In 1707. following the ratifying Acts of Union, a new parliament was supposed to be set up in London called the Parliament of Great Britain but following the usual chicanery by perfidious Albion, the same English Parliament that had been sitting earlier was recalled, in an instantaneous breach of the Treaty of Union, and that English Parliament is still sitting today. So much for the Parliament of Great Britain, and so much for British identity. I am a Scot, or even a Caledonian if you like, and never will be a Brit. I am a proud holder of an Arran passport since the 1970s and that substitute will do me fine till I can apply for a genuine Scottish working example.
Bruce Moglia
Via email

IN the Sunday National, JRH McEwen suggests that though “a wrong-resenting race”, we should not dwell on past wrongs. I think the opposite. The SNP as they form the Scottish Government (and that think of themselves as a law-abiding party) should fight every historical and modern wrong in whatever court can be found – Scottish, UK, EU or international.

An old wrong from the time of the Treaty of Union is the failure to (re-)establish the Scottish Mint which if translated to modern terms would become a Scottish currency and banking system. Then there is the fact that after the treaty, the English Parliament carried on with unelected lords remaining part of the law-making system. Surely this is wrong, along with the archaic first-past-the-post which disenfranchises a huge part of the English electorate as well as the whole of Scotland making it even more undemocratic. Scottish law was supposed to be sacrosanct but now it is overruled by the Supreme Court, part of English law. We must have only Scots law in Scotland as guaranteed by the Treaty of Union.

Then there is the UK failing to observe the Prohibition of Nuclear Weapons treaty and forcing Scotland against its will to join in this crime. There is the removal from the EU of Scotland against the popular vote. There are the current interventions of Westminster in the valid passing of laws in the Scottish Parliament.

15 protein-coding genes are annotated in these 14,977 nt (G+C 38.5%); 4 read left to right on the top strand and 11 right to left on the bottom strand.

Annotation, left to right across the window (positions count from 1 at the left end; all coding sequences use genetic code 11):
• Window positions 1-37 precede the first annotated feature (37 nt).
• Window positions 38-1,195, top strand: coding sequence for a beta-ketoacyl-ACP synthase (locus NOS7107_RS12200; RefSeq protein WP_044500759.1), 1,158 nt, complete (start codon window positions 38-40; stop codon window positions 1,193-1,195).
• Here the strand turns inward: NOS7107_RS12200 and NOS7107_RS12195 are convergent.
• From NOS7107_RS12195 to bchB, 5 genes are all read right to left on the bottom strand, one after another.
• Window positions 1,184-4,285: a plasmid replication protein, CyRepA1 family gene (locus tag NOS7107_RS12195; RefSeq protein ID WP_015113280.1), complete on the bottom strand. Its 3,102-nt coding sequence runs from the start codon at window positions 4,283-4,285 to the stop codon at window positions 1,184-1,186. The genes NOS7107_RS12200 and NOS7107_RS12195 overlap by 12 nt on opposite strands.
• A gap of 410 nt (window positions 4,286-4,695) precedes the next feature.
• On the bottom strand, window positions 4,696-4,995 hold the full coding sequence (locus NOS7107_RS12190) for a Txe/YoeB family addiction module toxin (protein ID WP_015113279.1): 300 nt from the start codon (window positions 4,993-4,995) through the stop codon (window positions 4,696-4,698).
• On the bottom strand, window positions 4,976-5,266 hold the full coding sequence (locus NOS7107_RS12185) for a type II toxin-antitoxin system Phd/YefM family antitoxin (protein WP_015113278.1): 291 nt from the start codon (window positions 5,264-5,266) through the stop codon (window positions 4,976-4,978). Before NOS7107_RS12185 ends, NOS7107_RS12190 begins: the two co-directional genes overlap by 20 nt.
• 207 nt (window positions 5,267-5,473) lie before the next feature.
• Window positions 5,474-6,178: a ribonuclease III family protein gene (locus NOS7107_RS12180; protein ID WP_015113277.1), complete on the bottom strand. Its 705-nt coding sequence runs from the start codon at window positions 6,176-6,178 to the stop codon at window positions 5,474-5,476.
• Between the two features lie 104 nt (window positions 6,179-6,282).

My personal objection is the continued treatment of Scotland as a colony by the concealment of the true balance of payments between Scotland and the rUK. The facts about this have been ignored for many decades but should be published when to hand like any other set of financial transactions including such schemes as the London Weighting. Thus all the fiddles that have gone on for years will come to light instead of the dishonest and corrupt GERS believed only by those that believe in kelpies.
Iain WD Forde

I LIVE in Dumfries and Galloway and wouldn’t recommend cycling the country roads. The roads are an absolute disgrace.

Narrow roads with high hedges and blind corners compound the problem of the potholes and the raised temporarily repaired potholes, along with the verges/gutters that can be 20cms deep. It makes cycling extremely challenging and dangerous especially when also having to avoid the HGVs and huge agricultural vehicles that use these roads.

The roads aren’t wide enough for the recommended passing distance – without even taking into account the disrepaired roads.
Martyn Lindley
via email

IF the Taymouth Castle estate does become a gated community in spite of present denials, should the Scottish Government insist that if people are not allowed in then residents should not be allowed out?

M Ross Aviemore IN his letter of Aug 14, Richard Walthew posed the question of how do we overcome the Scottish cringe?

The answer is education and in particular the teaching of Scottish history at primary and secondary school level.

Just as centuries of Unionist indoctrination and the inculcation of negative tropes are at their most profound in early and formative years, it follows that the teaching of Scotland’s glorious history will foster a national pride and self-confidence and a “can do” attitude.

Education in parishes, schools and universities made the Scottish Enlightenment and Scottish innovation possible. It made Scotland and Edinburgh the centre of the intellectual world.

In sum, Scotland had a “can do” attitude.

When I attended secondary school, I was taught at best a smattering of Scottish history – all the rest was British history. It was only after I had left secondary school that I became aware of Scotland’s glorious history. It had a profound effect on me, I was filled with an empowering feeling of pride in being a Scot. I have a towering ambition and confidence in Scotland successfully making its way in the world and autonomously taking its place among the family of nations.

Chapping on doors is OK for connecting with the converted but it’s hardly going to persuade intractable doubters, that can only happen with an early years school curriculum that fully reflects Scotland’s amazing history.

So when those pupils are of an age to vote, they will have confidence and pride and a “can do” attitude in voting for Scottish independence.

Sandy Gordon Edinburgh FRONT-PAGE news in your sister paper The Herald, in colour headlines: “BP sees a future for North Sea oil and gas.”

Pity nobody saw that in 2014, it’s supposed to be exhausted.
Kenny Burnett